RFU Championship: Bristol 33 Birmingham & Solihull Bees 35
After watching his side edge a pulsating Championship encounter to record their first regular season away win since Noah's grandfather was a lad, Russell Earnshaw temporarily swapped his club's insect-themed moniker.
"Credit to us we just kept on going and going - we were a little bit like a fly that wouldn't go away," the director of rugby suggested, without so much as a passing thought for the graphic designers and marketing men who only recently came up with the club's new floating-bee-on-a-summer-breeze crest that would not look out of place on a jar of honey.
But then, even in today's brand-obsessed world, why should Earnshaw concern himself with such considerations. He had after all masterminded the club's first victory over Bristol in nearly seven years.
And it had to be said there were several fly-like qualities, if that is not an oxymoron, apparent at the Memorial Stadium - not least the persistence the visitors demonstrated in taking the lead not merely once or twice but five times.
Much of that was down to the returning prodigal son Mark Woodrow who, Bristol-born and bred, personified that refusal to give in and if Earnshaw's team was a fly, their fly half deserves his own sobriquet.
At 5ft 7ins in his platforms the 30-year-old was more than a mere annoyance to his home-town club, he sucked the very life out of them. Step forward The Mosquito.
With six successful goals from seven attempts, including a game-winning conversion on the last play and assists for two of Bees' four tries, the former England Counties stand off marked his return to the club with the sort of performance that first propelled him to national fame against Wasps all those years ago.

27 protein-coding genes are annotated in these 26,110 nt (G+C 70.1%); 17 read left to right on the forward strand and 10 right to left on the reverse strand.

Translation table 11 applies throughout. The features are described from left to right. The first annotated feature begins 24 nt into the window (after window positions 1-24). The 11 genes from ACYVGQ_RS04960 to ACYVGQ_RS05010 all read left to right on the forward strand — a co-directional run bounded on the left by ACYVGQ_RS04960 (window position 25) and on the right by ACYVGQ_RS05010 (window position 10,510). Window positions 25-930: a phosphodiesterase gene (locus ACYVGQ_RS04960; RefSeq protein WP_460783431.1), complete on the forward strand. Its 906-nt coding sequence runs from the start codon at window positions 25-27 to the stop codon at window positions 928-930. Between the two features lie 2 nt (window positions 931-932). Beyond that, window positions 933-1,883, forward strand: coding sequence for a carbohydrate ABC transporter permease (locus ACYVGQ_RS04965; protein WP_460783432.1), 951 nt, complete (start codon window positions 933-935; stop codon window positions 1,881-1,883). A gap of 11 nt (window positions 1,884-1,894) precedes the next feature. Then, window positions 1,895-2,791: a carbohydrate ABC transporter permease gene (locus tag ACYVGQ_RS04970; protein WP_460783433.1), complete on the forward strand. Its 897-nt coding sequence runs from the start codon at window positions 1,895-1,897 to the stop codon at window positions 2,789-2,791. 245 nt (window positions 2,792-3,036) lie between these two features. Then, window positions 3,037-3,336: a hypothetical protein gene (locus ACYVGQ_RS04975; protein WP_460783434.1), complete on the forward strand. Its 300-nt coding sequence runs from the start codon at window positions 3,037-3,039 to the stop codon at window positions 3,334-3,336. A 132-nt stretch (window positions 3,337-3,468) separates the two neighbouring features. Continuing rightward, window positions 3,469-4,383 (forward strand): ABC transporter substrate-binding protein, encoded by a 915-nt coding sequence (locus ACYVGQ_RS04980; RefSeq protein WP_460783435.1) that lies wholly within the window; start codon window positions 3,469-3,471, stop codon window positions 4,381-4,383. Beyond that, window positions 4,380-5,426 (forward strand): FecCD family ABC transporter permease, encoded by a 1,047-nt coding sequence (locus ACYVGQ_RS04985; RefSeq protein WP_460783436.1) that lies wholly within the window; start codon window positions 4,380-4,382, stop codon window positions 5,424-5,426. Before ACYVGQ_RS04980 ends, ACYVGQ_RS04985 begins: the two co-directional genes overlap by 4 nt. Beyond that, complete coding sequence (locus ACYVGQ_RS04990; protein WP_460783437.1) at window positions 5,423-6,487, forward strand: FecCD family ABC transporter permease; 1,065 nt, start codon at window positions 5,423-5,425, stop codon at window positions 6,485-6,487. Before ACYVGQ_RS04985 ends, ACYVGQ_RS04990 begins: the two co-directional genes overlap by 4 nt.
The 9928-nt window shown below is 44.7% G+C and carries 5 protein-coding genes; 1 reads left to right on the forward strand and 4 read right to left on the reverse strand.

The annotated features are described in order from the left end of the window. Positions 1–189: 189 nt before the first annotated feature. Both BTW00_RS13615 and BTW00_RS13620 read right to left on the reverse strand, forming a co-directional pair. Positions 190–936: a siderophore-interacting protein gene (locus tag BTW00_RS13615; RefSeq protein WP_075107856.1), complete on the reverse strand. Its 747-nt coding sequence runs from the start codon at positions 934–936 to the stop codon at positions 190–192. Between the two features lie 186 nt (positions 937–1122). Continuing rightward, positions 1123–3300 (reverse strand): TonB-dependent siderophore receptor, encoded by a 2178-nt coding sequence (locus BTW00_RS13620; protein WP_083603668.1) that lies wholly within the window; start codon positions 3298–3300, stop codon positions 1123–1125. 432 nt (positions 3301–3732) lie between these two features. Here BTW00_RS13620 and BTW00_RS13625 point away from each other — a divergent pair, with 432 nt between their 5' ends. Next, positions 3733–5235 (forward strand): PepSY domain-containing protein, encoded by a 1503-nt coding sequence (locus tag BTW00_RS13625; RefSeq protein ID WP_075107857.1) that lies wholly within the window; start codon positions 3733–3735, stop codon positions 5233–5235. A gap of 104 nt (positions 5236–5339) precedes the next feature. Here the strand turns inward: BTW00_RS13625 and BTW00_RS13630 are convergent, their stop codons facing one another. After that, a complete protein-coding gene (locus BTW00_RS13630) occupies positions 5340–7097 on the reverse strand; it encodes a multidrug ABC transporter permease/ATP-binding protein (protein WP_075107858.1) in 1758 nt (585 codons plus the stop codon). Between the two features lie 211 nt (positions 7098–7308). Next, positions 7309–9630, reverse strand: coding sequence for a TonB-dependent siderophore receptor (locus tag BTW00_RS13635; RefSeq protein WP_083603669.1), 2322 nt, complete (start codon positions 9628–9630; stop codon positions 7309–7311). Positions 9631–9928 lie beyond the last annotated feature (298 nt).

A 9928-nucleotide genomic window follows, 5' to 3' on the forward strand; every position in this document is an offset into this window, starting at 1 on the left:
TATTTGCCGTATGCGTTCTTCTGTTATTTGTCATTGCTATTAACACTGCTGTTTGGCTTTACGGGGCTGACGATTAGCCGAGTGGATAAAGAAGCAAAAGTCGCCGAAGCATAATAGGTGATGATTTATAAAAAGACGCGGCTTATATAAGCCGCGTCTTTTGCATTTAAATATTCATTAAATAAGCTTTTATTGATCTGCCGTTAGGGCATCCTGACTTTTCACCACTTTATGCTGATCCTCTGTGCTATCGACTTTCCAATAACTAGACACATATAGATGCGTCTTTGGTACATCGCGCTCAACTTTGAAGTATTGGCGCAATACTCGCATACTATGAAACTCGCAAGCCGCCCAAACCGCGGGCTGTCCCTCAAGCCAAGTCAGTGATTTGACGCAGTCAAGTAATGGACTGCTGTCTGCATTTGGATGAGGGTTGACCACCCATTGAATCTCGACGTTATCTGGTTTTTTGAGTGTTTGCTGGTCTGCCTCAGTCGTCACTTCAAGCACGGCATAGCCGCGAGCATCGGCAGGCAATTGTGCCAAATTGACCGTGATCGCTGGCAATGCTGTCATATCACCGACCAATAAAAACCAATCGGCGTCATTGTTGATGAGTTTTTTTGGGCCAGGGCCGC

With Woodrow restored to the No. 10 shirt, pulling the strings and kicking points Earnshaw's side appear more than relegation play off certainties. Add their two leading but injured forwards, Semisi Taulava and Leo Halavatau, back to the mix and Bees will not only have a Plan A but plans B and C too. Unfortunately they will have to do without both for four weeks.
Not that it mattered here. Dan Sanderson, who scored the fourth and decisive try, put in an excellent display, rich in promise. And Jack Preece marked his return to the openside with a bustling and combative showing that would have irritated Bristol every bit as much as Woodrow's.
Wherever there was a ball to be stripped or stolen or a carry to be made Preece was on hand to do it.
Indeed it was his break that led to the visitors' first try. That came three minutes before the interval and at a time when Bris were threatening to take control.
Woodrow's three penalties had been cancelled out by three from Adrian Jarvis and the conversion of Dan Norton's try.
But at 16-9 down Preece took Adrian Griffiths' adroit pass and scuttled down the right wing, Arguably he should have released Hunt earlier but no matter, the ball found the England Sevens man who dragged three tacklers over the line for his seventh of the season.
Just after the restart Bees overturned a 19-16 deficit when Jack Bentall seized on Jack Tovey's failure to deal with Woodrow's prodded kick to the right corner-flag.
With 11 minutes to go - and his side now down by 26-21, Rob Dugard was then shunted over the line from a catch and drive routine and Woodrow's extras handed the visitors a two-point advantage.
Then, in the dying seconds and having conceded a penalty try, Bees scored again as Woodrow's punt to the wing was snaffled by Sanderson who levelled the scores.
All that was left was for The Mosquito to leave his mark.
BRISTOL: Tovey; Elliott, Adams, Gadd, Norton; Jarvis, Bolt (Shaw 46); Irish (Crompton 73), Hayes (Johnston 73), Thompson (Vunipola 46), Sambucetti (Winters 46), Barry, Miller (Brandling-Harris 70), Merriman, Grieve. Replacements: Little
BEES: Foden; Hunt, Grove (Lawson 33), Binham (Petty 46), Culpin; Woodrow, Brake; Dugard, McMillan, Tau (Sperandio 63), Sanderson, Griffiths, Bentall (Denbee 53), Preece, Clayton (Connolly 43). Replacements: Reid, Tanumi
Referee: Steve Lee (RFU)